I like science.
Really I do. Scientific inquiry and human ingenuity have given us everything from the wheel to the cure for polio to the iPhone. What’s not to like about human ingenuity?
And I generally liked Carl Sagan’s Cosmos – the multi-episode science spectacular that aired on PBS when I was in high school some thirty years ago. It was clear that Carl Sagan really, really liked science, and wanted everyone else to like it just as much as he did. But the series also made it clear that Carl Sagan really DIDN’T like the Catholic Church, as he suddenly veered off course in episode three to tell the story of Galileo and his unjust persecution at the hands of those nasty, anti-scientific religious people.
As a “religious people” myself, I was a bit confused. Was I not supposed to like science because I was religious? Or was I not supposed to like religion because I was scientific? Was there some sort of war going on that no one told me about?
Carl Sagan seemed to think there was. And the ensuing decades since those original broadcasts in the 1980s have only added to the idea of a “war.” Atheist scientists like Richard Dawkins write books about the war. Christian “defenders” like Ken Ham write books and build whole museums about the war. Conservative parents homeschool their kids using curriculum guaranteed to be “100% evolution free!”
In the midst of this a few voices cry out. “Can’t we all just get along?” Can’t we be religious AND excited about science? Is it really a zero-sum game where any gains in science must come at the expense of religion, and vice versa?
In our increasingly polarized culture where every point of view has it’s own cable network and the fastest route to stardom lies in your ability to make your opponent (and their respective cable network) look ridiculous, it feels like a little sanity – and humility – might be in order.
So when I heard of the plans to produce a new version of Cosmos for a new generation, I was hopeful the producers might take a more conciliatory tack.
I was wrong.
Carl Sagan made it three whole episodes before he started throwing stones at religious people. The new series – 19 minutes. Yes, just 1/3 of the way through the first episode, it’s time to make the Catholic Church look terrible.
But not with Galileo this time, since historians have pointed out Sagan’s less-than-accurate retelling of that incident. (Galileo’s persecution came not for his science as much as for his profound lack of tact.) This time our “hero of science” is another 16th century thinker, Giordano Bruno, chosen primarily, it would seem, for the extremity of his punishment. He was burned at the stake. (As opposed to Galileo, who comfortably lived out his sentence under house arrest in the palace of a wealthy friend.)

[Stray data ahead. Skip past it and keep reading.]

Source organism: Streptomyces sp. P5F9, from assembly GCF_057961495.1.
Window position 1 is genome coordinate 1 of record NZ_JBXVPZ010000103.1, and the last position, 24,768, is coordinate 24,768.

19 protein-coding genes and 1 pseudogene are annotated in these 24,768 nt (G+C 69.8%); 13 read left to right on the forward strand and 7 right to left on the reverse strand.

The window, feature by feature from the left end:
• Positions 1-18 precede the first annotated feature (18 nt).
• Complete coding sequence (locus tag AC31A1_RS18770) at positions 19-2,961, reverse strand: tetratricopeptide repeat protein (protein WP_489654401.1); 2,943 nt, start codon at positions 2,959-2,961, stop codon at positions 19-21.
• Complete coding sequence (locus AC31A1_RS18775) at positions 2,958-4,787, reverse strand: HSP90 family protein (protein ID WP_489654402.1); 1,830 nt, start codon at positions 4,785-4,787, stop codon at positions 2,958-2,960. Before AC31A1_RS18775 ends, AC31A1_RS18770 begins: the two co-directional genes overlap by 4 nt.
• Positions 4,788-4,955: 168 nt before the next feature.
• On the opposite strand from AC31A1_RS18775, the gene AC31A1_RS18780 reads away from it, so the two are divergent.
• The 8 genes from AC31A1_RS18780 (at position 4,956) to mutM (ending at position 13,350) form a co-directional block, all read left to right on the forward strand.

And here’s where the new Cosmos goes off the rails, ironically repeating the same mistakes as the old Cosmos.
The account of Giordano Bruno is inaccurate. Almost comically inaccurate.
To be fair, Bruno certainly got himself into trouble with the Catholic Church. But his primary sins were theological, not cosmological. He denied the Trinity. He embraced Arianism. He rejected transubstantiation. He rejected the divinity of Christ. For a Dominican priest, these are obviously serious matters that are going to get you into trouble with your superiors.
Now, why the church was handing out death sentences in the 16th century like pediatric dentists handing out Hello Kitty stickers is clearly a valid question. We can’t fully unpack that question here, though an “aha” comes when we notice that the century of Galileo and Bruno was also the century of Luther, Calvin, Zwingli and Henry VIII. In other words, Europe was in the midst of a revolution, with the short end of the revolutionary stick resting squarely in the hands of the Pope in Rome.
16th century Europe was rejecting the historic view of papal authority. Protestants were running amok. The Rome-centric vision of “Christendom” was collapsing. And so the powers in Rome decided they needed to crack some heads. To shore up their authority by lighting a fire under their dissenters, both figuratively and literally. The behavior of the 16th century Roman church wasn’t commendable – or Christian – in any sense of the word. It was political. The fact that people in power resist threats to their power is a fundamental reality of human history, and in this regard, the behavior of the church in Rome was both reprehensible AND typical.
So characterize the 16th century Roman church how you will. Suspicious, overreaching, oppressive, occasionally cruel. Where Carl Sagan and his progeny err, however, is when they reach into the pie of 16th century chaos and pull out that plum of specificity – “anti-science.”
And that’s too bad. Instead of encouraging detente, the show’s producers seem committed to fighting this science vs. religion war to the bloody end. Which means even more fuel for the creation museums and “100% evolution free!” homeschool curricula they hate so much.
It could have been different. But perhaps, in another 30 years, we’ll get another chance to try to get along.